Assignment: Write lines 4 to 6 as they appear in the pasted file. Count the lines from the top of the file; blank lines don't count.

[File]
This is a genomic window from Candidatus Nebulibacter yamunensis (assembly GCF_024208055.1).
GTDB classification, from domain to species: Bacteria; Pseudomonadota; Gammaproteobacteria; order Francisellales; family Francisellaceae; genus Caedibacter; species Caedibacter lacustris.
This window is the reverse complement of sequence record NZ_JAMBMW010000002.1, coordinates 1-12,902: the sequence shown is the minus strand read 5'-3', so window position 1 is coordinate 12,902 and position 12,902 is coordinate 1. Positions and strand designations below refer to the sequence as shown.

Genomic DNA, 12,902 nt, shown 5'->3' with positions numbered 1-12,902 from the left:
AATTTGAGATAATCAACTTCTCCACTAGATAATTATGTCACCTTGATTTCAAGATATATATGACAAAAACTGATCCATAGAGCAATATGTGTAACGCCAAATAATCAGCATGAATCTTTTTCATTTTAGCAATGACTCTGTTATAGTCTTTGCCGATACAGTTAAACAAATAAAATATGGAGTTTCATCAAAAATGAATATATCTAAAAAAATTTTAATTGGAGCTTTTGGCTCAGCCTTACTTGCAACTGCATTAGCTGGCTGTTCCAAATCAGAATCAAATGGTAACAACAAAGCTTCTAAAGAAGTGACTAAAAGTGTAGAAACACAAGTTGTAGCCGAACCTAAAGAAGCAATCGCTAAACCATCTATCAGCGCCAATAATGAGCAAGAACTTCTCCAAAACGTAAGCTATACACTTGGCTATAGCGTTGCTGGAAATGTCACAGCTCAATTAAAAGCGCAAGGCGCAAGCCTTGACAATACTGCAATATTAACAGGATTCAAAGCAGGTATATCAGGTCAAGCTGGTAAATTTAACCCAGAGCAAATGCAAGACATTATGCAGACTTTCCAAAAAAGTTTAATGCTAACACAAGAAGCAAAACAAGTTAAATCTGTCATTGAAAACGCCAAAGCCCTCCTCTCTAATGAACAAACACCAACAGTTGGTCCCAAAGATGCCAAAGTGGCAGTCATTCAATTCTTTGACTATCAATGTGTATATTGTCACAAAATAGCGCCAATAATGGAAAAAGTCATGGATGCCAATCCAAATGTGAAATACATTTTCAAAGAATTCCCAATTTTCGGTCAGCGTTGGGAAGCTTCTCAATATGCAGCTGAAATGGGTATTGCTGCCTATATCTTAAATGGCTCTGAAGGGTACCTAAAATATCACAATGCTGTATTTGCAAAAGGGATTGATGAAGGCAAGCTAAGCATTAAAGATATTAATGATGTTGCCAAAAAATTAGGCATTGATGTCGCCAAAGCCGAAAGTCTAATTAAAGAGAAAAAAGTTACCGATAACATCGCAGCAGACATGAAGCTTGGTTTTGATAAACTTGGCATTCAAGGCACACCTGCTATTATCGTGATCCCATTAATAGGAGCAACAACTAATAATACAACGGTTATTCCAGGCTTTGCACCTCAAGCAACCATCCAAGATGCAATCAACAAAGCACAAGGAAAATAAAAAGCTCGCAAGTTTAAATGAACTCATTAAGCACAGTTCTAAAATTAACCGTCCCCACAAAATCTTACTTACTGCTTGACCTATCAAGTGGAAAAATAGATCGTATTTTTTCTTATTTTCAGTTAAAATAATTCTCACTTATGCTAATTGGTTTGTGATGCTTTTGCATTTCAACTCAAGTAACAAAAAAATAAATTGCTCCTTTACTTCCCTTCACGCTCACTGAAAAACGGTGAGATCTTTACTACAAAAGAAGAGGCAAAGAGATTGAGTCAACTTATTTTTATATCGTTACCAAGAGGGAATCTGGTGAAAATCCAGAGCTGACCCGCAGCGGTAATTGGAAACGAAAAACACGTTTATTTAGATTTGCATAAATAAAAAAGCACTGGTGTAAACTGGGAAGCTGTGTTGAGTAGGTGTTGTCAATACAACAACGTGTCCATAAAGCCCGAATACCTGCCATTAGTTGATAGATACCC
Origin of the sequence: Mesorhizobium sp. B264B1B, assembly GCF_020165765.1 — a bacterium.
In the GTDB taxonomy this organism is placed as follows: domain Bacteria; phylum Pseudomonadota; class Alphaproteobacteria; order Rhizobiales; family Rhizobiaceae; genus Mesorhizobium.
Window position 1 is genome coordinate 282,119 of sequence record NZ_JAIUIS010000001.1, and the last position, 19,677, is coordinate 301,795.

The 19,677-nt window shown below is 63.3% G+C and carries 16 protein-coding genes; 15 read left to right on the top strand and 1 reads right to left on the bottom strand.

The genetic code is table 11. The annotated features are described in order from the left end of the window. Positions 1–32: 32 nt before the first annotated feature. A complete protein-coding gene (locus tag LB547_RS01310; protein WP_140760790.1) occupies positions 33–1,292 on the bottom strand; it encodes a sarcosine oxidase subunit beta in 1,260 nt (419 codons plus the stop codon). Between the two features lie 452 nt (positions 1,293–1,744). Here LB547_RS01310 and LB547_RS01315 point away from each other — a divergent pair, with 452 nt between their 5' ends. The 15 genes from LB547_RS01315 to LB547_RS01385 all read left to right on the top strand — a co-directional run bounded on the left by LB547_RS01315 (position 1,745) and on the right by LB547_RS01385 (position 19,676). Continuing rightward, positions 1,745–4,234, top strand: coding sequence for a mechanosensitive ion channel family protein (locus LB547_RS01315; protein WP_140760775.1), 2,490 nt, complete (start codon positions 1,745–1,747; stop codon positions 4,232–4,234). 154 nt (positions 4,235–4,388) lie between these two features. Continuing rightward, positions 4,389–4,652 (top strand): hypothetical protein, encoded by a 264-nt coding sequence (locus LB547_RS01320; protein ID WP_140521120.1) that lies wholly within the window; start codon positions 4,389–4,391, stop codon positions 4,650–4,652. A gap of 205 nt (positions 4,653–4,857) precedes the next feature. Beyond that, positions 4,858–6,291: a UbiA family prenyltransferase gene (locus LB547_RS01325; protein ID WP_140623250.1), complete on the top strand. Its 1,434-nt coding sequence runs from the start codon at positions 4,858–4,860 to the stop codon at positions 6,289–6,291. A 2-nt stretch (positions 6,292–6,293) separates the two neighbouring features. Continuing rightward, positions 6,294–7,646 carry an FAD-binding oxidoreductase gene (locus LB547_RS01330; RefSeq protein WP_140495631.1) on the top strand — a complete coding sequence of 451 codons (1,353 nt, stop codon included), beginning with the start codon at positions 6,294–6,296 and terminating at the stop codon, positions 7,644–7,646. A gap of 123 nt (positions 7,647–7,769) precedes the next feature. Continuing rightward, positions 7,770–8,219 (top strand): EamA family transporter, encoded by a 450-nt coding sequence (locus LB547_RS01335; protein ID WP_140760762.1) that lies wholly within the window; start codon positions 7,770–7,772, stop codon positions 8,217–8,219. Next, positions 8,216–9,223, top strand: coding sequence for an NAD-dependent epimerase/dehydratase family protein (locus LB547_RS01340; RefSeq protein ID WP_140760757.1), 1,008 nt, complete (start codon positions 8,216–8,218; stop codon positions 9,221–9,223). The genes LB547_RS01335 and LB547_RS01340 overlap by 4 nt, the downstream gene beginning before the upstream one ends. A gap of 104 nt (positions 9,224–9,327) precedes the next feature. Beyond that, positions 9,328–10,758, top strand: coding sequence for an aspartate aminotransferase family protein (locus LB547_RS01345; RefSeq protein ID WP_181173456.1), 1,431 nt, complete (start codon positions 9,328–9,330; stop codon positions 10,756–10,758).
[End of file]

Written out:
Genomic DNA, 12,902 nt, shown 5'->3' with positions numbered 1-12,902 from the left:
AATTTGAGATAATCAACTTCTCCACTAGATAATTATGTCACCTTGATTTCAAGATATATATGACAAAAACTGATCCATAGAGCAATATGTGTAACGCCAAATAATCAGCATGAATCTTTTTCATTTTAGCAATGACTCTGTTATAGTCTTTGCCGATACAGTTAAACAAATAAAATATGGAGTTTCATCAAAAATGAATATATCTAAAAAAATTTTAATTGGAGCTTTTGGCTCAGCCTTACTTGCAACTGCATTAGCTGGCTGTTCCAAATCAGAATCAAATGGTAACAACAAAGCTTCTAAAGAAGTGACTAAAAGTGTAGAAACACAAGTTGTAGCCGAACCTAAAGAAGCAATCGCTAAACCATCTATCAGCGCCAATAATGAGCAAGAACTTCTCCAAAACGTAAGCTATACACTTGGCTATAGCGTTGCTGGAAATGTCACAGCTCAATTAAAAGCGCAAGGCGCAAGCCTTGACAATACTGCAATATTAACAGGATTCAAAGCAGGTATATCAGGTCAAGCTGGTAAATTTAACCCAGAGCAAATGCAAGACATTATGCAGACTTTCCAAAAAAGTTTAATGCTAACACAAGAAGCAAAACAAGTTAAATCTGTCATTGAAAACGCCAAAGCCCTCCTCTCTAATGAACAAACACCAACAGTTGGTCCCAAAGATGCCAAAGTGGCAGTCATTCAATTCTTTGACTATCAATGTGTATATTGTCACAAAATAGCGCCAATAATGGAAAAAGTCATGGATGCCAATCCAAATGTGAAATACATTTTCAAAGAATTCCCAATTTTCGGTCAGCGTTGGGAAGCTTCTCAATATGCAGCTGAAATGGGTATTGCTGCCTATATCTTAAATGGCTCTGAAGGGTACCTAAAATATCACAATGCTGTATTTGCAAAAGGGATTGATGAAGGCAAGCTAAGCATTAAAGATATTAATGATGTTGCCAAAAAATTAGGCATTGATGTCGCCAAAGCCGAAAGTCTAATTAAAGAGAAAAAAGTTACCGATAACATCGCAGCAGACATGAAGCTTGGTTTTGATAAACTTGGCATTCAAGGCACACCTGCTATTATCGTGATCCCATTAATAGGAGCAACAACTAATAATACAACGGTTATTCCAGGCTTTGCACCTCAAGCAACCATCCAAGATGCAATCAACAAAGCACAAGGAAAATAAAAAGCTCGCAAGTTTAAATGAACTCATTAAGCACAGTTCTAAAATTAACCGTCCCCACAAAATCTTACTTACTGCTTGACCTATCAAGTGGAAAAATAGATCGTATTTTTTCTTATTTTCAGTTAAAATAATTCTCACTTATGCTAATTGGTTTGTGATGCTTTTGCATTTCAACTCAAGTAACAAAAAAATAAATTGCTCCTTTACTTCCCTTCACGCTCACTGAAAAACGGTGAGATCTTTACTACAAAAGAAGAGGCAAAGAGATTGAGTCAACTTATTTTTATATCGTTACCAAGAGGGAATCTGGTGAAAATCCAGAGCTGACCCGCAGCGGTAATTGGAAACGAAAAACACGTTTATTTAGATTTGCATAAATAAAAAAGCACTGGTGTAAACTGGGAAGCTGTGTTGAGTAGGTGTTGTCAATACAACAACGTGTCCATAAAGCCCGAATACCTGCCATTAGTTGATAGATACCC
Origin of the sequence: Mesorhizobium sp. B264B1B, assembly GCF_020165765.1 — a bacterium.